High Court of Punjab and Haryana, Chandigarh
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S.K.Anand v. The Punjab State Co-operative Supply Mar - RSA-2310-2005  RD-P&H 1261 (28 February 2006)
Case No. : R.S.A.No.2310 of 2005
Date of Decision : March 03, 2006.
S.K.Anand .... Appellant
The Punjab State Co-operative
Supply Marketing Federation Ltd. .... Respondent Coram : Hon'ble Mr.Justice Viney Mittal.
* * *
Present : Mr.Vipin Mahajan, Advocate
for the appellant.
Ms.Geeta Sharma, Advocate
for respondent no.1.
JUDGMENT (Oral) :
The plaintiff has lost in the two courts below in his claim for declaration that the order dated February 19, 1991, whereby an order of punishment had been passed against the plaintiff, reducing him to the minimum of time scale, with cumulative effect and that the embezzled amount was to be recovered in 24 instalments from the plaintiff, was illegal, bad and not binding upon him. The plaintiff additionally claimed that initially, an order of punishment of his dismissal from service had been passed but the appellate authority, in a departmental appeal, has reduced the punishment and therefore, the period of dismissal to re-instatement was treated as dies-non, which was illegal, null and void.
Both the courts below have concurrently held that the plaintiff had been charge-sheeted and a regular departmental inquiry was held against him. The charges levelled against him were duly proved. As a result of R.S.A.No.2310 of 2005 : 2 :
report of the Inquiry Officer, the punishing authority passed an order of punishment, dismissing the plaintiff from service. However, on an appeal filed by him, the appellate authority reduced the punishment and it was ordered that the plaintiff be placed in the minimum of time scale, with cumulative effect. Further, the embezzled amount was ordered to be recovered from him in 24 instalments. The two courts below have also held that the inquiry proceedings had been conducted in accordance with law and by adhering to the principles of natural justice.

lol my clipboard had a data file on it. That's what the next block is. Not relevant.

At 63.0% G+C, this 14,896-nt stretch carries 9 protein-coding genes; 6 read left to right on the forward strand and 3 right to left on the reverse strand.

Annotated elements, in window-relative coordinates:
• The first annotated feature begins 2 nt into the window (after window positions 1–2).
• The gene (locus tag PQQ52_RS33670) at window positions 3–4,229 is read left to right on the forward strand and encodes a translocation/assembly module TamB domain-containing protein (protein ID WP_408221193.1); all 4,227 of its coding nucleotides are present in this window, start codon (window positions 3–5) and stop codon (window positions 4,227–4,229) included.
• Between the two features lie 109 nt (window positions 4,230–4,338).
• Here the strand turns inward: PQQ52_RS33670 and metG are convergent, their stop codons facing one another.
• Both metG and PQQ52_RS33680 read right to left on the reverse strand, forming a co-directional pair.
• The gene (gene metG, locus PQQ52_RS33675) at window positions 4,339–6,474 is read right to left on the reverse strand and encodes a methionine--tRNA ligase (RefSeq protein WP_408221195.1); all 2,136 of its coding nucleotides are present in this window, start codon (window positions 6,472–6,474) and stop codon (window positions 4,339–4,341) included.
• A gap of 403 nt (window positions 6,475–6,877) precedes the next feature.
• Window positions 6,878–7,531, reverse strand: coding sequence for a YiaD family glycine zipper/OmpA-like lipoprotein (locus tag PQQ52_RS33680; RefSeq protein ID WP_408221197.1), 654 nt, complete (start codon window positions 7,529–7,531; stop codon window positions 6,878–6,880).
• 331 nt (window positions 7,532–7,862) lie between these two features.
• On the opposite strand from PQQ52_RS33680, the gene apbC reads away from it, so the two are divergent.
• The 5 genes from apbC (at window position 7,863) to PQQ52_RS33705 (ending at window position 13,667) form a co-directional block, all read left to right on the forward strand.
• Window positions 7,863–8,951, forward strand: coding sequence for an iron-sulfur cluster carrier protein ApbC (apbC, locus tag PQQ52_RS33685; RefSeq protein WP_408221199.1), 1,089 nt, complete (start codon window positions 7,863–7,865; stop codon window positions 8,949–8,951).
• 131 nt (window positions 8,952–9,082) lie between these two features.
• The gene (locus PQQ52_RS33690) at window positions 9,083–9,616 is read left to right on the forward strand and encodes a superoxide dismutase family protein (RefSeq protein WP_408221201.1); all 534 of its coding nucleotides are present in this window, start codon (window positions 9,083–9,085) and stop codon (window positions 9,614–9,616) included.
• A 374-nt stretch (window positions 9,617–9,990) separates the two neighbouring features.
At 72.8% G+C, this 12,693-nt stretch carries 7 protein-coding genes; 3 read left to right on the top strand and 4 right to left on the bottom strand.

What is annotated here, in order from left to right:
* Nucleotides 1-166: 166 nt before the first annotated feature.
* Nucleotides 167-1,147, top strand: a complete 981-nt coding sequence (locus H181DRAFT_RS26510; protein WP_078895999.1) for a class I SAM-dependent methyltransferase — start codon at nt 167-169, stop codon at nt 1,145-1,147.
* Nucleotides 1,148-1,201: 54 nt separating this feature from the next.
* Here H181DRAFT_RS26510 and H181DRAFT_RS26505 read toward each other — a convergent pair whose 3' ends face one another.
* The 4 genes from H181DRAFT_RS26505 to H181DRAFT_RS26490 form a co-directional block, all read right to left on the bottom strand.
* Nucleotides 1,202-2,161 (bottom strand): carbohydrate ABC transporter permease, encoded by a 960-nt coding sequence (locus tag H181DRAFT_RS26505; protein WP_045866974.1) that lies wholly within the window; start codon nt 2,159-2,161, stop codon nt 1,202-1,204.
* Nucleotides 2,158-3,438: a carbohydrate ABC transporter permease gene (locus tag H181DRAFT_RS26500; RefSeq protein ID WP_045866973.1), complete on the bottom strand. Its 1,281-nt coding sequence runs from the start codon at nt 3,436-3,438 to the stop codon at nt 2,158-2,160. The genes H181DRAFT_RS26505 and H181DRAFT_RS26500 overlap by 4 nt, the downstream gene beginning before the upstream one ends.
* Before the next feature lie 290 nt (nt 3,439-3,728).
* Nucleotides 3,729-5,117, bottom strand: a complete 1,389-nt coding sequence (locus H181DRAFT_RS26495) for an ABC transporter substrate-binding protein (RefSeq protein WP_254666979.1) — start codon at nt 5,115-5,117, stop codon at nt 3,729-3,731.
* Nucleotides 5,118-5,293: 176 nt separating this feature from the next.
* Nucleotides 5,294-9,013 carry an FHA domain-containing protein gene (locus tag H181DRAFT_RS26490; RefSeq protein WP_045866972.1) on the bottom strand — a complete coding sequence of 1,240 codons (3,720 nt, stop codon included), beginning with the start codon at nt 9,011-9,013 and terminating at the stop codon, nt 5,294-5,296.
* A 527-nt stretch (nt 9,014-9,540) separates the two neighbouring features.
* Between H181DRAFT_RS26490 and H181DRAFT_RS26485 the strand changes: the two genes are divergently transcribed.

It is well settled that civil court can not sit in appeal over and above the order of punishment passed by the competent authority. It is further clear from the record that the plaintiff has already been dealt with very leniently.
Shri Vipin Mahajan, learned counsel appearing for the appellant, has argued that a preliminary inquiry was conducted against the plaintiff but the report of the aforesaid inquiry had not been supplied to him. It has also been argued by him that the officer, who had conducted the departmental inquiry, was produced as a witness, during the regular inquiry proceedings. In these circumstances, learned counsel argues that the regular inquiry proceedings were vitiated.
I do not find any merit in the aforesaid contention of the learned counsel. A preliminary inquiry is in the nature of a fact finding inquiry and the said inquiry has not been made the basis of the report in regular inquiry.
A copy of the said preliminary inquiry report was not required to be supplied to the plaintiff. The charges against the plaintiff have been independently proved.
Nothing has been shown that the findings recorded by both the courts below suffer from any infirmity or are contrary to the record.
No question of law, much less any substantial question of law, arises in the present appeal.
March 03, 2006 ( VINEY MITTAL )
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